We really enjoy providing food for families for their Thanksgiving table! We’ve not always been able to do so. Understandably, the few first years of our farm featured shorter seasons while we were still learning how to farm on our own.  The CSA started as an 18 week season and we stopped going to market around October. Since 2011 we’ve been going to market at least up to the Saturday before Thanksgiving. And since 2016 we’ve been able to offer the extended fall season on top of a 24 week regular season. This year we’ve grown the most food yet! We are so very thankful for our family, community, employees and customers to be able to continue to grow our business and nourish more people than ever! We hope you have a restful and reflective Thanksgiving holiday full of delicious food! Your farmers will!

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Washing sweet potatoes for CSA, market and our co-op
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We increased our fall carrot crop this year and fortunately they grew beautifully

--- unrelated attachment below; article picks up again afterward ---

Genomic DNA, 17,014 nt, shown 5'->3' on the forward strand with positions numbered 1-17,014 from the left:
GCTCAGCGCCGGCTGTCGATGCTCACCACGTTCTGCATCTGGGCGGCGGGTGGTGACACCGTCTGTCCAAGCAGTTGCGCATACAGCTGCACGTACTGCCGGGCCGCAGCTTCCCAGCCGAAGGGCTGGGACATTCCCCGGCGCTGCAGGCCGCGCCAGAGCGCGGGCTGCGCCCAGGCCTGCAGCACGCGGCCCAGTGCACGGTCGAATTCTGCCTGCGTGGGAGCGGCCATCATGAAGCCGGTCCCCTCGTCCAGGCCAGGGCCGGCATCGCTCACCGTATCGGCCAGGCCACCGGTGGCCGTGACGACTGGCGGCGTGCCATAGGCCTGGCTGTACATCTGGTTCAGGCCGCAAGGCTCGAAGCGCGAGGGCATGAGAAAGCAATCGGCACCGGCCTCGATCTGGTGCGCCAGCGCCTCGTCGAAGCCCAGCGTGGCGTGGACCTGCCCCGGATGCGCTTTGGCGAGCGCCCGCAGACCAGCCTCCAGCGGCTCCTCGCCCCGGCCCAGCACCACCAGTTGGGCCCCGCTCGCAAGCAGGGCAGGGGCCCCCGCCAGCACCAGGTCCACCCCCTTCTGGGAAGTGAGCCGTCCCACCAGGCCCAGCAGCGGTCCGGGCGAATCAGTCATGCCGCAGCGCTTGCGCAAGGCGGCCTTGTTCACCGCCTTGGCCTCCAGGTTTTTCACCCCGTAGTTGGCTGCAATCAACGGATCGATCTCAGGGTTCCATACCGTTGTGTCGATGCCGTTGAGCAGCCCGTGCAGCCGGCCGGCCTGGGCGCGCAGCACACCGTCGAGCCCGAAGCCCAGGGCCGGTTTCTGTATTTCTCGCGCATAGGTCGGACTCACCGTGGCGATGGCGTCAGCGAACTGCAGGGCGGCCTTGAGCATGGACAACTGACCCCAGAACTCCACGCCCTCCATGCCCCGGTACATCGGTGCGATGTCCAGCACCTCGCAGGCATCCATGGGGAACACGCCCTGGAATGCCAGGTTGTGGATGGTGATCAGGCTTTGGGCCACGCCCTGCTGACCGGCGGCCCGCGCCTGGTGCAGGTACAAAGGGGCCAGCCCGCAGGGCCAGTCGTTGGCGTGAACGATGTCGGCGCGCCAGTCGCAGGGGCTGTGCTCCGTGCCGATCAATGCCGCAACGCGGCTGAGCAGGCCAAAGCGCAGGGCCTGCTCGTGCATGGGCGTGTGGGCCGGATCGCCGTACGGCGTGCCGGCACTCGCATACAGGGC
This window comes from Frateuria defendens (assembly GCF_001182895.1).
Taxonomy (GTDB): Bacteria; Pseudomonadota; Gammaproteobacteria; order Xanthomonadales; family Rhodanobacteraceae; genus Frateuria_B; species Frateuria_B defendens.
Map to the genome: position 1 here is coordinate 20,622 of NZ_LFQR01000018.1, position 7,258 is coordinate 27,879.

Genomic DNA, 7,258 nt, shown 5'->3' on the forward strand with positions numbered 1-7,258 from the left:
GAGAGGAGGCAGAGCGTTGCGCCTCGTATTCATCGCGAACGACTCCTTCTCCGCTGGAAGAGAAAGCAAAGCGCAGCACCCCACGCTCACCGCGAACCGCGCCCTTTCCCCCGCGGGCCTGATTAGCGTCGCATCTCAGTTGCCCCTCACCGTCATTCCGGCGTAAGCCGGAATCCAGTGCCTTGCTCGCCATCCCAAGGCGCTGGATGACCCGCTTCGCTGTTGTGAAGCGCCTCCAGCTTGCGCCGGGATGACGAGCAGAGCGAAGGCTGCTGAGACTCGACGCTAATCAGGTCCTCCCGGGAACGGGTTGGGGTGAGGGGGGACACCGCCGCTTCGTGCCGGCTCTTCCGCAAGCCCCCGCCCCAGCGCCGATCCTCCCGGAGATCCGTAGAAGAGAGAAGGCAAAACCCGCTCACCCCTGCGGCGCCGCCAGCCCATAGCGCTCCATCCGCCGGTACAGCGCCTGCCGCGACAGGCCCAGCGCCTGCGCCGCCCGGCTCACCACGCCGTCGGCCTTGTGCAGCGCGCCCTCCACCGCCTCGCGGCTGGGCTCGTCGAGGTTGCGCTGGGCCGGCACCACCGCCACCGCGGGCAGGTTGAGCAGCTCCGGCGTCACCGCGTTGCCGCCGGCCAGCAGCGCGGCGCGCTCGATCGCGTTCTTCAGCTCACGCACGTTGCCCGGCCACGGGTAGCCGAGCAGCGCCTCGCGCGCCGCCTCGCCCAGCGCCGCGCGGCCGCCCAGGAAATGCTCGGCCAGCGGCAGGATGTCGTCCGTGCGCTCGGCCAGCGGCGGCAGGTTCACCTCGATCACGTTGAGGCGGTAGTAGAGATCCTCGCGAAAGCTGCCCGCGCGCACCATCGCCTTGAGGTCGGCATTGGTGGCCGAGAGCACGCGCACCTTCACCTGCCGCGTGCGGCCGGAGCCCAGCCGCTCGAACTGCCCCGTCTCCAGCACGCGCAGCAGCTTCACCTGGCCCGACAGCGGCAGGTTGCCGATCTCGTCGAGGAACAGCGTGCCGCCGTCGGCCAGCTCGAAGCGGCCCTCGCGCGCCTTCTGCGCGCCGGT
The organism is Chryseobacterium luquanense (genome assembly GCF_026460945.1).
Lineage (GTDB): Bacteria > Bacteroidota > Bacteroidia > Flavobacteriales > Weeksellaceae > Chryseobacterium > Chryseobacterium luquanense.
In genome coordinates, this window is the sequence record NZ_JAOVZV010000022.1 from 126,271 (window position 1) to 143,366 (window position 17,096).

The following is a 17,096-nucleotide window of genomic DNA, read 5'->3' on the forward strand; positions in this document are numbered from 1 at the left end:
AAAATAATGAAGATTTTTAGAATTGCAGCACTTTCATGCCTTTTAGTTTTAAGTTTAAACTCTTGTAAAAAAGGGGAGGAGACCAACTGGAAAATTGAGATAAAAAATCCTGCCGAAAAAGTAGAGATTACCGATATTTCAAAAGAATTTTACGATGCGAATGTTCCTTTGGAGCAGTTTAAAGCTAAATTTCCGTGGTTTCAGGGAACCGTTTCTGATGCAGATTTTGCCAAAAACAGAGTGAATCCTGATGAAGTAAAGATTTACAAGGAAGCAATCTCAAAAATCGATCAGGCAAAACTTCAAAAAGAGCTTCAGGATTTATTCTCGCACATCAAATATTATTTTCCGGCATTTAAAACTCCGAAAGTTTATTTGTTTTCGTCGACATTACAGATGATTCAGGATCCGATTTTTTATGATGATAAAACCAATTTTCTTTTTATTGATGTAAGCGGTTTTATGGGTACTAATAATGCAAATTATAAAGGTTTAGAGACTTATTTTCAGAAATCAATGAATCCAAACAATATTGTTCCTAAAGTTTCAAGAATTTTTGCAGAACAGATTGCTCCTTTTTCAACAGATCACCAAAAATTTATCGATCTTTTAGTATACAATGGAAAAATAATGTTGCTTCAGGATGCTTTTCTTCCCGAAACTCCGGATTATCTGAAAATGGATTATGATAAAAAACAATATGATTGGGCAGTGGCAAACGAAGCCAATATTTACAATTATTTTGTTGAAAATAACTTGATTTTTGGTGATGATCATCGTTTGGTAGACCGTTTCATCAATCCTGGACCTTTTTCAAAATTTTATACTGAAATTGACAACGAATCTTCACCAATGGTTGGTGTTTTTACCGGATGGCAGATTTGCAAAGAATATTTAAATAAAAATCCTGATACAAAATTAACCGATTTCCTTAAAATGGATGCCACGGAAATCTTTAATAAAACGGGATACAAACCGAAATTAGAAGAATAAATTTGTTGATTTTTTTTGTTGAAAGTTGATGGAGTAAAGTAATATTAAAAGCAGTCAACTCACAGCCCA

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Half of our butternut squash harvest before being moved into the storage barn
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Rutabaga for Thanksgiving and beyond!

 

Recipes

Apple Fennel Stuffing

Slow-Cooker Glazed Root Vegetables (use any root veggie combo you’d like)

Scalloped Potato and Kale Casserole

Rutabaga Pie

 

 

 

 

 

 

Extended Season Week 1

This Week’s HarvestB7CFACA9-F4DD-42A4-BBE9-8A6CF7F69BF3

Cilantro

Parsley

Spinach

Potatoes

Carrots

Brussels Sprouts

Kale

Red and Yellow Onions

Garlic

Hakurei Salad Turnips

Braising Greens

Farm News

Winter came early this year! Fortunately we got all our storage crops out before the cold. This year we barely managed to get things harvested in the knick of time. We finished our sweet potatoes before the first night under 40 degrees, we pulled all the carrots before rain settled in and with it muddy conditions that would have hindered an efficient harvest, we picked the exposed crops like cabbage before 20 degree nights, and this Monday we wrapped it all up finishing with rutabaga and turnip harvest.  Currently all three coolers are pretty full of vegetables!